With all the planning in the world, however, it’s more than likely that you’ll digress, perhaps discussing current events or a story that even the most astute private detective couldn’t have uncovered. Don’t be afraid to go off-piste, but remember to bring the conversation back on track.
There is a time and place for long, elaborate intros, and that place is in a Pink Floyd song (see: Shine On You Crazy Diamond), not a podcast. While introducing your guest and providing context for the discussion that follows is vital – and can actually be a valuable tool to pique the interest of your listener – you don’t want to give too much away before you actually get chatting.
Remember that people listen to the podcast for the guest or the main content, much like cinema goers who are there for the film, not the 25 minutes of trailers that precede it.
Another potential pitfall that’s common between both podcasts and the big screen is spoilers. If you say too much and ruin the contents of the episode in the first 3 and a half minutes, what reason does anyone have to listen to the other 45 minutes any more?
You may want to treat your intro like a teaser, using a quick sound bite that begs for a backstory that can only be found by listening on, or posing questions that are answered later in the podcast. Either way, it pays to keep the best bits out of the intro…
Promotion Promotion Promotion (expecting people to find you)
It’s all well and good to create the best podcast in the world, with professional audio, an impressive guest and a charismatic host, but if you want to entice and retain listeners then you need to shout about it! Create posts to share on all of your social media platforms, and give your followers a reason to click through and listen.
You could pick out a key quote, an interesting storyline, or intriguing soundbite to use as a teaser, but unless you use the full arsenal of promotional tools available to you, the potential for your podcast to fly into the charts relies solely on someone taking a chance on you. Don’t just hope for haphazard clicks on a recommendation page of Apple Podcasts. Take control and show people the content you’ve worked so hard to create!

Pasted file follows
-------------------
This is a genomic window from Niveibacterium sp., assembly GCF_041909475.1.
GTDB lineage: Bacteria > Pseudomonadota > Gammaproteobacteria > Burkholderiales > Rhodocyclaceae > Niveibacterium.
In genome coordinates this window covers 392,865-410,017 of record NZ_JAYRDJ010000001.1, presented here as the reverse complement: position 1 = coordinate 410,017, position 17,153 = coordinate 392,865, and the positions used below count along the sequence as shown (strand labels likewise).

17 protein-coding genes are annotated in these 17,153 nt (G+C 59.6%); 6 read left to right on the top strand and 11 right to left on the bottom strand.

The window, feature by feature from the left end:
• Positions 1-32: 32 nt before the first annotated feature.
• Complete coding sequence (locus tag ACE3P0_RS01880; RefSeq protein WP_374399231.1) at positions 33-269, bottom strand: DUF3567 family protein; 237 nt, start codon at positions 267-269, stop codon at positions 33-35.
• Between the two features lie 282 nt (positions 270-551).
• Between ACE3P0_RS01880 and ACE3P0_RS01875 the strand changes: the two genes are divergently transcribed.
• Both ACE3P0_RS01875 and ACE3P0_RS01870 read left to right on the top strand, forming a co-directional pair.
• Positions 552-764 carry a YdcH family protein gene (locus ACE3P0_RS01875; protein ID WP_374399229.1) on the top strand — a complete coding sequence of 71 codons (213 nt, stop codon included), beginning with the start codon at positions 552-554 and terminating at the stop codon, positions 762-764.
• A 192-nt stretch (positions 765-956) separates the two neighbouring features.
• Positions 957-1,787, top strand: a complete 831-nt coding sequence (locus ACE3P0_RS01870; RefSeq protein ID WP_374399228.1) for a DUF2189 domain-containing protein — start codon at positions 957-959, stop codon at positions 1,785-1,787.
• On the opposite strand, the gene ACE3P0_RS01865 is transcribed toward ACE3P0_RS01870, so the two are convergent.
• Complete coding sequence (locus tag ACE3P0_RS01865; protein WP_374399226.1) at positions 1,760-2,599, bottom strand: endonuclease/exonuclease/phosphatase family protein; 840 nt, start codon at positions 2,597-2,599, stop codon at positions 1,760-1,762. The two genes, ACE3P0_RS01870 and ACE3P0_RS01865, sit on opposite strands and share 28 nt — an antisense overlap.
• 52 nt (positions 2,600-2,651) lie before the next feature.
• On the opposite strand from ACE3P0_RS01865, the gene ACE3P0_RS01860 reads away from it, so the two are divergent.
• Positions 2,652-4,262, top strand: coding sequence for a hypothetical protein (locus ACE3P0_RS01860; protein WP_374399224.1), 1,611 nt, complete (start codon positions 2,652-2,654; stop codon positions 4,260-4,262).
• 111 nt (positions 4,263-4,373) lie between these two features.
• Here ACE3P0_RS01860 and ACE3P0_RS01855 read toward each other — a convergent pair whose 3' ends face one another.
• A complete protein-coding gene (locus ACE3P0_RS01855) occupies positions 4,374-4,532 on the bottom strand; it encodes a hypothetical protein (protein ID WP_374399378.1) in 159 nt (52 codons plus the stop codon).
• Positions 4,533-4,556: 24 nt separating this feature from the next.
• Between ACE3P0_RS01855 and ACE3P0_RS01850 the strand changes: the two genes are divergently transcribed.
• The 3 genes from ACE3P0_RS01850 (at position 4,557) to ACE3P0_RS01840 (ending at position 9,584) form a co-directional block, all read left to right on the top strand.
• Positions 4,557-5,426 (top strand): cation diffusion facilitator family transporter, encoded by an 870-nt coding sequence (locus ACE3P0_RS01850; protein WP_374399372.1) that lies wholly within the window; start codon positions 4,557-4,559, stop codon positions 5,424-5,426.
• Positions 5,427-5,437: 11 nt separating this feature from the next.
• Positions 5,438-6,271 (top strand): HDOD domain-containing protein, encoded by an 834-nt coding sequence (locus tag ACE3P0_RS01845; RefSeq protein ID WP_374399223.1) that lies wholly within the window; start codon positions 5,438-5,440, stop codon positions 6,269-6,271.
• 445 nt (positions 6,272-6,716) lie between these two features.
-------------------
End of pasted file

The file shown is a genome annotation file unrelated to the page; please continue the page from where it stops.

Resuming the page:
Consistency is key
So you’ve found your audience, an eager group of people ready to lap up your content. They subscribe to your podcast, mailing list and YouTube channel, follow all your socials; a coiled spring ready to jump on anything you release, and spread the word to all their friends. If you amass a following that’s ready for the next release, they will place a value on the consistency of your release schedule.
Not only do listeners appreciate knowing when to expect your next release, but social media platforms also favour regular posting. When it’s time to promote your next episode, if you’ve dropped the ball and it’s been 2 months since the last batch of episodes, your post is bound to be buried in people’s feeds, below all the algorithmically-favoured regular posters.
It’s natural to feel nervous when a microphone is suddenly thrust in front of you, but remember that the most important thing is to enjoy learning about the guest, or spending time with your co-host(s). If the prospect of having great conversations and sharing your discoveries with the world excites you enough to make a podcast about it, then give yourself the chance to have some fun with it!
Whether the lessons you learn are life-altering perspectives on mental and physical health, or something as mundane as finding out that rats sweat through their tails, having a natural conversation makes for a far more interesting and lively podcast.
Written by Dan Johnston